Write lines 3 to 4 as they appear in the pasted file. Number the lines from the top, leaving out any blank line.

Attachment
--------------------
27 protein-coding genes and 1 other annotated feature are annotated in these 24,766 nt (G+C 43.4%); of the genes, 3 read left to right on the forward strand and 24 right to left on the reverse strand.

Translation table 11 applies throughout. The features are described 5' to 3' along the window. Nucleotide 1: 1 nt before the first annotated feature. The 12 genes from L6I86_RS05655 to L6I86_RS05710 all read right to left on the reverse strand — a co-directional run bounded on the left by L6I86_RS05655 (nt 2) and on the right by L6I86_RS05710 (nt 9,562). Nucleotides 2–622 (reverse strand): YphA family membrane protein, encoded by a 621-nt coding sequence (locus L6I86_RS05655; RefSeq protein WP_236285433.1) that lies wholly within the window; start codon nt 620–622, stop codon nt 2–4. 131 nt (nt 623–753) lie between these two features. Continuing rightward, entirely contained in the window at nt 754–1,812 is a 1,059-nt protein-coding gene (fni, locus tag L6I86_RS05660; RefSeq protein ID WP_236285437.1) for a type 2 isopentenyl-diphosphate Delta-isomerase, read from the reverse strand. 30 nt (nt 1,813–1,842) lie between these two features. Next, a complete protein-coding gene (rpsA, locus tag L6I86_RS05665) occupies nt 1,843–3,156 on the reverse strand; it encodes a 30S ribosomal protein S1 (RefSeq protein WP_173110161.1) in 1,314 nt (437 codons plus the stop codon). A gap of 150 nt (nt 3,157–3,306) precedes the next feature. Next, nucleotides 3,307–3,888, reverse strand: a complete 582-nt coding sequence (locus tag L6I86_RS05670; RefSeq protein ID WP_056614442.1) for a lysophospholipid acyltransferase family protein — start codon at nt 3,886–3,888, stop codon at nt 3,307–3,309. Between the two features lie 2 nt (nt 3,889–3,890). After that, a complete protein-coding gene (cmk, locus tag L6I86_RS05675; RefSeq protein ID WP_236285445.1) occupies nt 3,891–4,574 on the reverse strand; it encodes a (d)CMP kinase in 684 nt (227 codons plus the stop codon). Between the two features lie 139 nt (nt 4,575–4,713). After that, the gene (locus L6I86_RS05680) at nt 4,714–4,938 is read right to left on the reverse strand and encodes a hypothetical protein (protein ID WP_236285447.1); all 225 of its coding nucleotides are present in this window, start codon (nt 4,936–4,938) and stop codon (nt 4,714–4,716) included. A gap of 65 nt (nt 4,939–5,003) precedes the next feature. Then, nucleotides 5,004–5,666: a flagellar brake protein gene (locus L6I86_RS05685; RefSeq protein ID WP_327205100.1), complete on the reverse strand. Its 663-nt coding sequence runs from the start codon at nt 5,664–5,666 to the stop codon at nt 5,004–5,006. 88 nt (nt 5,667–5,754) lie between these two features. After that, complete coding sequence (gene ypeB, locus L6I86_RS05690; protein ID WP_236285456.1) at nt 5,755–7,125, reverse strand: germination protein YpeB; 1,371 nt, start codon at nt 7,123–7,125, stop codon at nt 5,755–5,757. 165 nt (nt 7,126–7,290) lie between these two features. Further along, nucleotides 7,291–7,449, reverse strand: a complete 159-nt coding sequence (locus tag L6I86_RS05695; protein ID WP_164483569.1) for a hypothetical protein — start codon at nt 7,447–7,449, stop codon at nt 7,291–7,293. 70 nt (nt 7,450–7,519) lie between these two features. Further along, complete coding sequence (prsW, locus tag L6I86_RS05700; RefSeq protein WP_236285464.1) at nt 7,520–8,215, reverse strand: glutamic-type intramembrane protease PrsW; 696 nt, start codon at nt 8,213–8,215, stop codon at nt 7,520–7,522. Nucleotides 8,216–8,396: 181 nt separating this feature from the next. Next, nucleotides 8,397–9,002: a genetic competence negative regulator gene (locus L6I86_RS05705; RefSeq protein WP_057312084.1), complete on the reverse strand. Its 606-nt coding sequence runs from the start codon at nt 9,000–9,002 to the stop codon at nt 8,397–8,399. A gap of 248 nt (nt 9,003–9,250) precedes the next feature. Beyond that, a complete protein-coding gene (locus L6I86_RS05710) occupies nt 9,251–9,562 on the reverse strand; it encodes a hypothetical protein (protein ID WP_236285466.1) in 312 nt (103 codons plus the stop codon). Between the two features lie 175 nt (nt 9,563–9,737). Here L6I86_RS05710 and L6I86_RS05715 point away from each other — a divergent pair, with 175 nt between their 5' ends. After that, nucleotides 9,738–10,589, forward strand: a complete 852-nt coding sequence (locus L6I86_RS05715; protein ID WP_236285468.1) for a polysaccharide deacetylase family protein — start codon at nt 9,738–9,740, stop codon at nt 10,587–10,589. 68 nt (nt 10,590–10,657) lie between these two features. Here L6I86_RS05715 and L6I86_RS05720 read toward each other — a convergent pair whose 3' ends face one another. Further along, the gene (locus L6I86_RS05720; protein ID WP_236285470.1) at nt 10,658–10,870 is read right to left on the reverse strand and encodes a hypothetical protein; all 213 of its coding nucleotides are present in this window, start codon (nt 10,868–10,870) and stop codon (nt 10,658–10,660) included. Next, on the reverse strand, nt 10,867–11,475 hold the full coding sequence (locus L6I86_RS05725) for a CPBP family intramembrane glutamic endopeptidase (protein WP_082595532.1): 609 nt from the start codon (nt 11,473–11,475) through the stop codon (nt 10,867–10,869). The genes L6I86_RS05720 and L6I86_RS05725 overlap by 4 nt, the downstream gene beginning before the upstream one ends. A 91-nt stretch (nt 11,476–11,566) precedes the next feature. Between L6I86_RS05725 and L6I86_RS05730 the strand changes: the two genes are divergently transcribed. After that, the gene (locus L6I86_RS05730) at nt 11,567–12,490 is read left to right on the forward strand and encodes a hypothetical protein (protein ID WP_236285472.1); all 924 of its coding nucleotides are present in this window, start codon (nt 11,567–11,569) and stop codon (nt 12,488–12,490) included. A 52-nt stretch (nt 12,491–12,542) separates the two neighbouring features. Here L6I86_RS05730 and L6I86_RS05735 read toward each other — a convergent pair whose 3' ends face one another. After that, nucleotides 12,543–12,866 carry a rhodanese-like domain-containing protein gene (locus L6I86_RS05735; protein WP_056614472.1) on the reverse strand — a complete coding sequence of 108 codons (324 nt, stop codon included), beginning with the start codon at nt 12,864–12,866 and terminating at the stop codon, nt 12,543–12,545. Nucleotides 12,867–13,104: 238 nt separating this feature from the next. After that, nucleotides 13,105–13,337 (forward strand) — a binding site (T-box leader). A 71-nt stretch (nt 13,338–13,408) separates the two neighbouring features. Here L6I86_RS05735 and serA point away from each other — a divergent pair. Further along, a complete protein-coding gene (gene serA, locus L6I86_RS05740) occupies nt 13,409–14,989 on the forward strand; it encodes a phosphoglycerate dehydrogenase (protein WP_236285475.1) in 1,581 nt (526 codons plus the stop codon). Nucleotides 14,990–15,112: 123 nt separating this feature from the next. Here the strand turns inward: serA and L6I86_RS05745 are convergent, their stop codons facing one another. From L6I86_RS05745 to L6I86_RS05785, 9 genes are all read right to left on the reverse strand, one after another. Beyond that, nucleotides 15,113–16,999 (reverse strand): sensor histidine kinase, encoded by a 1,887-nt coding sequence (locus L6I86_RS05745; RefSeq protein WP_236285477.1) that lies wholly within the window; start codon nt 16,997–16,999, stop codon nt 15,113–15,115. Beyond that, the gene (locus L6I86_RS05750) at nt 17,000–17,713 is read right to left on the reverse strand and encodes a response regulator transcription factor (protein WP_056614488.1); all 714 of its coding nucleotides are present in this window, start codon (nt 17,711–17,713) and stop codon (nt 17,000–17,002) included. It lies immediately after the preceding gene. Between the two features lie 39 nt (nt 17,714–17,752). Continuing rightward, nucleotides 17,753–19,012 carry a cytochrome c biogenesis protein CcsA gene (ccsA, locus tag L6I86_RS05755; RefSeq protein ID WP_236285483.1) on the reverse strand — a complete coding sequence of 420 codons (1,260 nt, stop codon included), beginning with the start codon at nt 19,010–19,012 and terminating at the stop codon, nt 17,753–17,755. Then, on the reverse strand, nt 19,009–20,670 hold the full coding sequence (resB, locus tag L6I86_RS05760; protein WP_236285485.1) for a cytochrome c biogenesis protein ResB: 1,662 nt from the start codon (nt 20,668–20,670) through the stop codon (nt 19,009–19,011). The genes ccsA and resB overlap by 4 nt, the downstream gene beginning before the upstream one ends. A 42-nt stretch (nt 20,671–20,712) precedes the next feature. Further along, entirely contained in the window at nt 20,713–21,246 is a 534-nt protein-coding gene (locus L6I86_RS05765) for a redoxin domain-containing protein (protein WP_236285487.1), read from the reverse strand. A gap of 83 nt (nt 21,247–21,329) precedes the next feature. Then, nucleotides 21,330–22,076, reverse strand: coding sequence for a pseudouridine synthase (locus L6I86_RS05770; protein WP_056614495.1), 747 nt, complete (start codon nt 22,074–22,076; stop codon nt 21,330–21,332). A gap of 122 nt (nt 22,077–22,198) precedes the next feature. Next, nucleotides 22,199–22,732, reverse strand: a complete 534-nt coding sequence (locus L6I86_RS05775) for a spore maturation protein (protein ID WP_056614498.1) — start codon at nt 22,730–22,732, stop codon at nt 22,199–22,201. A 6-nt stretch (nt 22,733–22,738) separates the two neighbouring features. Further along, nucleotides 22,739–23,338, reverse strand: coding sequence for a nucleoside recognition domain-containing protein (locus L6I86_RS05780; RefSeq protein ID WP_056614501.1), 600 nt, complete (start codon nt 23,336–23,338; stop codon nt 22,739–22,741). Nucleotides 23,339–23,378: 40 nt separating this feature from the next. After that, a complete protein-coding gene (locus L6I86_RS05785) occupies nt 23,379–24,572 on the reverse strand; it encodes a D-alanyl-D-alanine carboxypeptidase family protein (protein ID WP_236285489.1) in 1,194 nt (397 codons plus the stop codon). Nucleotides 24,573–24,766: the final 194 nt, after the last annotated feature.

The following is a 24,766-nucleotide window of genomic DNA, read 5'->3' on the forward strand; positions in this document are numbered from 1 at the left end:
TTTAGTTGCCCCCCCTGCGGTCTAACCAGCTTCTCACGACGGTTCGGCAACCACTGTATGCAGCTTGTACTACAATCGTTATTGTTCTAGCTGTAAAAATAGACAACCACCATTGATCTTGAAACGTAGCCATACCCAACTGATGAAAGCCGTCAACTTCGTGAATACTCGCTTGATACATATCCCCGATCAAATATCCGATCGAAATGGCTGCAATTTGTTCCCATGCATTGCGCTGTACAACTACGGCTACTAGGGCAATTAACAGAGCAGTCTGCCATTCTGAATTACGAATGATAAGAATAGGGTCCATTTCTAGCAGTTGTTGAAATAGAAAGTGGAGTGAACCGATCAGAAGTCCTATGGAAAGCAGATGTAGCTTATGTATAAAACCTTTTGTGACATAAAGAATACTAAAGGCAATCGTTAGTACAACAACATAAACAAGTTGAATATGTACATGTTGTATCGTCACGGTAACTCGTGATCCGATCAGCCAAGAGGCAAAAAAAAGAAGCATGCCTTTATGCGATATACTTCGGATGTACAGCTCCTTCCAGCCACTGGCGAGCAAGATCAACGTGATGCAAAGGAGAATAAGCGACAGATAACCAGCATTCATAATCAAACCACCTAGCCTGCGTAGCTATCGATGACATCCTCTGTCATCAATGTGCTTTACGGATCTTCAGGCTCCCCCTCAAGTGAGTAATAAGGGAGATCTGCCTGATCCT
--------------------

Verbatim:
The following is a 24,766-nucleotide window of genomic DNA, read 5'->3' on the forward strand; positions in this document are numbered from 1 at the left end:
TTTAGTTGCCCCCCCTGCGGTCTAACCAGCTTCTCACGACGGTTCGGCAACCACTGTATGCAGCTTGTACTACAATCGTTATTGTTCTAGCTGTAAAAATAGACAACCACCATTGATCTTGAAACGTAGCCATACCCAACTGATGAAAGCCGTCAACTTCGTGAATACTCGCTTGATACATATCCCCGATCAAATATCCGATCGAAATGGCTGCAATTTGTTCCCATGCATTGCGCTGTACAACTACGGCTACTAGGGCAATTAACAGAGCAGTCTGCCATTCTGAATTACGAATGATAAGAATAGGGTCCATTTCTAGCAGTTGTTGAAATAGAAAGTGGAGTGAACCGATCAGAAGTCCTATGGAAAGCAGATGTAGCTTATGTATAAAACCTTTTGTGACATAAAGAATACTAAAGGCAATCGTTAGTACAACAACATAAACAAGTTGAATATGTACATGTTGTATCGTCACGGTAACTCGTGATCCGATCAGCCAAGAGGCAAAAAAAAGAAGCATGCCTTTATGCGATATACTTCGGATGTACAGCTCCTTCCAGCCACTGGCGAGCAAGATCAACGTGATGCAAAGGAGAATAAGCGACAGATAACCAGCATTCATAATCAAACCACCTAGCCTGCGTAGCTATCGATGACATCCTCTGTCATCAATGTGCTTTACGGATCTTCAGGCTCCCCCTCAAGTGAGTAATAAGGGAGATCTGCCTGATCCT